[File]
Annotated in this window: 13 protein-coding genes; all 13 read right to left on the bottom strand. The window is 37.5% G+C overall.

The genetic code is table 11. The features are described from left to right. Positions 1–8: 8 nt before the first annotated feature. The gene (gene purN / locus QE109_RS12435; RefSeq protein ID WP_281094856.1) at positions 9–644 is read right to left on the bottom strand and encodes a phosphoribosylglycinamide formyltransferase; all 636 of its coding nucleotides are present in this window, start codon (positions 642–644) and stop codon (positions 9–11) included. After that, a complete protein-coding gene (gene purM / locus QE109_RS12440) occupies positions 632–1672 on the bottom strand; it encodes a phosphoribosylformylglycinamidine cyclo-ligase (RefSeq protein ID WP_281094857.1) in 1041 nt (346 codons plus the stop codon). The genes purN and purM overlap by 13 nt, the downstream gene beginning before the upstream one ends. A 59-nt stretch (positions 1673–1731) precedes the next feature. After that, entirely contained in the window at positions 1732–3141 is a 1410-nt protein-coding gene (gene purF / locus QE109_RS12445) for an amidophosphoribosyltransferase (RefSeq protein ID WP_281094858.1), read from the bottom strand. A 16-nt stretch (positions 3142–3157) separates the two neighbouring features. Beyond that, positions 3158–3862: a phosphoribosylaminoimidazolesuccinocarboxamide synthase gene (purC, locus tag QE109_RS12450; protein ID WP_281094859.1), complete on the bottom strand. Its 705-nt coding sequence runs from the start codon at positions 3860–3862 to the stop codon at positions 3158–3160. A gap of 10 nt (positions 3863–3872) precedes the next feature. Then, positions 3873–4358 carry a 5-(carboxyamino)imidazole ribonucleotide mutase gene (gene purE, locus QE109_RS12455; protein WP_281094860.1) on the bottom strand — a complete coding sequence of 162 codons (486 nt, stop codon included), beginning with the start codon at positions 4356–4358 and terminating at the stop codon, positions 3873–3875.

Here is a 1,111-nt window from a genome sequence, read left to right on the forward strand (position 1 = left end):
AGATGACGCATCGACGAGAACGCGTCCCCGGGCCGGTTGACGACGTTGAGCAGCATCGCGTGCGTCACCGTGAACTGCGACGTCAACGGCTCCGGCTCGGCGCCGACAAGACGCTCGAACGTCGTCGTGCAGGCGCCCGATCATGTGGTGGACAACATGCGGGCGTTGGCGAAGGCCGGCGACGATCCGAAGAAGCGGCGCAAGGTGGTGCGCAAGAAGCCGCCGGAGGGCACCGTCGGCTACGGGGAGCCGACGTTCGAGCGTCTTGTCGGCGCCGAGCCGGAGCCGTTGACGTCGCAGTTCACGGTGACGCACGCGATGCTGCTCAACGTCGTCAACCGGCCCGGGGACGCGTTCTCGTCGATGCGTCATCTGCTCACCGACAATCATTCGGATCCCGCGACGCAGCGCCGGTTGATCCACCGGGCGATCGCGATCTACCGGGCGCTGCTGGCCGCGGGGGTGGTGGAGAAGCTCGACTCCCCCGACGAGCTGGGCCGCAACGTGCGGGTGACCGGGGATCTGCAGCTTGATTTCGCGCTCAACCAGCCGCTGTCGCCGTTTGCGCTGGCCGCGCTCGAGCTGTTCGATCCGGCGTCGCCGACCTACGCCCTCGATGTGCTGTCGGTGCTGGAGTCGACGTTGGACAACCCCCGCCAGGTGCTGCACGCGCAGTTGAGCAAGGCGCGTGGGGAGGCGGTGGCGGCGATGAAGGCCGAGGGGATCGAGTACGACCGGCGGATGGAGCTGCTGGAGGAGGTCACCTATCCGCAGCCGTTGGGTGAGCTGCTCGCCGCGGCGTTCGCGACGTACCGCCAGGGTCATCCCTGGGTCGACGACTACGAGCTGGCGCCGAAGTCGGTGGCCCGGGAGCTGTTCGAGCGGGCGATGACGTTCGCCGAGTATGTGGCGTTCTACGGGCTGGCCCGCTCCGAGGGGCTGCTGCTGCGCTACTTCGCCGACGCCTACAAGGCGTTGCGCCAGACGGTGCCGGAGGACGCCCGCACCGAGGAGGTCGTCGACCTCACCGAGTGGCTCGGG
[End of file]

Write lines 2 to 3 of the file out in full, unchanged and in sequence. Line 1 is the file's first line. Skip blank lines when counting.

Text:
The genetic code is table 11. The features are described from left to right. Positions 1–8: 8 nt before the first annotated feature. The gene (gene purN / locus QE109_RS12435; RefSeq protein ID WP_281094856.1) at positions 9–644 is read right to left on the bottom strand and encodes a phosphoribosylglycinamide formyltransferase; all 636 of its coding nucleotides are present in this window, start codon (positions 642–644) and stop codon (positions 9–11) included. After that, a complete protein-coding gene (gene purM / locus QE109_RS12440) occupies positions 632–1672 on the bottom strand; it encodes a phosphoribosylformylglycinamidine cyclo-ligase (RefSeq protein ID WP_281094857.1) in 1041 nt (346 codons plus the stop codon). The genes purN and purM overlap by 13 nt, the downstream gene beginning before the upstream one ends. A 59-nt stretch (positions 1673–1731) precedes the next feature. After that, entirely contained in the window at positions 1732–3141 is a 1410-nt protein-coding gene (gene purF / locus QE109_RS12445) for an amidophosphoribosyltransferase (RefSeq protein ID WP_281094858.1), read from the bottom strand. A 16-nt stretch (positions 3142–3157) separates the two neighbouring features. Beyond that, positions 3158–3862: a phosphoribosylaminoimidazolesuccinocarboxamide synthase gene (purC, locus tag QE109_RS12450; protein ID WP_281094859.1), complete on the bottom strand. Its 705-nt coding sequence runs from the start codon at positions 3860–3862 to the stop codon at positions 3158–3160. A gap of 10 nt (positions 3863–3872) precedes the next feature. Then, positions 3873–4358 carry a 5-(carboxyamino)imidazole ribonucleotide mutase gene (gene purE, locus QE109_RS12455; protein WP_281094860.1) on the bottom strand — a complete coding sequence of 162 codons (486 nt, stop codon included), beginning with the start codon at positions 4356–4358 and terminating at the stop codon, positions 3873–3875.

Here is a 1,111-nt window from a genome sequence, read left to right on the forward strand (position 1 = left end):